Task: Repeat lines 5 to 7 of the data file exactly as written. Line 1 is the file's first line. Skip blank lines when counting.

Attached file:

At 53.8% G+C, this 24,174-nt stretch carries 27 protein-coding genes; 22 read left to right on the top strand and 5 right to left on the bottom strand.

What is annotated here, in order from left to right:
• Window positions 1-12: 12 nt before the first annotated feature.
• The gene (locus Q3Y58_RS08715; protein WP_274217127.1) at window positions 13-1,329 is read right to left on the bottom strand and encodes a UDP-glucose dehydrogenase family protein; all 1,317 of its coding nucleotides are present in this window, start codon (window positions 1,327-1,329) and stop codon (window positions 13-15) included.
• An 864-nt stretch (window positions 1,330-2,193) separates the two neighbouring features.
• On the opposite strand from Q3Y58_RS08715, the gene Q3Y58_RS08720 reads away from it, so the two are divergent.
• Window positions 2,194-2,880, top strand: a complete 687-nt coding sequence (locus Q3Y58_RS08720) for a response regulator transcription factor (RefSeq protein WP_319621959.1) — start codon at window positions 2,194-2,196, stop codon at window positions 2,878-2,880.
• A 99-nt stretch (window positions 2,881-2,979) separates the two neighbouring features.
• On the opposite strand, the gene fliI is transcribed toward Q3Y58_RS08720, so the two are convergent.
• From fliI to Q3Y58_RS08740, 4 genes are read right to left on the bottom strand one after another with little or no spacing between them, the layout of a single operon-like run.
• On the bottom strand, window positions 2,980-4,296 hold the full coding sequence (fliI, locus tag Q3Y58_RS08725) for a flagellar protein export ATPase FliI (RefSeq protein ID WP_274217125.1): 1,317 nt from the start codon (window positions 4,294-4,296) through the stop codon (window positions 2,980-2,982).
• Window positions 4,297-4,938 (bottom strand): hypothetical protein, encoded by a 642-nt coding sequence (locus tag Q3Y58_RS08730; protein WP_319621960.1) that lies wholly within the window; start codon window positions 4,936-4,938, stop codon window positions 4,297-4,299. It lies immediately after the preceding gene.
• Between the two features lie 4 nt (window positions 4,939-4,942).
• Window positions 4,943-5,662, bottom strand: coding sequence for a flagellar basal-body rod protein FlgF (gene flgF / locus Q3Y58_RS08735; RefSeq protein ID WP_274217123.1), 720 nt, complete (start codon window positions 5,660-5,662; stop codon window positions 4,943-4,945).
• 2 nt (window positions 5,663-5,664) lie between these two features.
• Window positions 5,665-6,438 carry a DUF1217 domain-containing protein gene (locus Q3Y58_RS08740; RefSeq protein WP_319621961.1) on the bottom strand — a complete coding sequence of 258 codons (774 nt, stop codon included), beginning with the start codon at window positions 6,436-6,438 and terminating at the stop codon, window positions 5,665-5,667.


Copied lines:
• An 864-nt stretch (window positions 1,330-2,193) separates the two neighbouring features.
• On the opposite strand from Q3Y58_RS08715, the gene Q3Y58_RS08720 reads away from it, so the two are divergent.
• Window positions 2,194-2,880, top strand: a complete 687-nt coding sequence (locus Q3Y58_RS08720) for a response regulator transcription factor (RefSeq protein WP_319621959.1) — start codon at window positions 2,194-2,196, stop codon at window positions 2,878-2,880.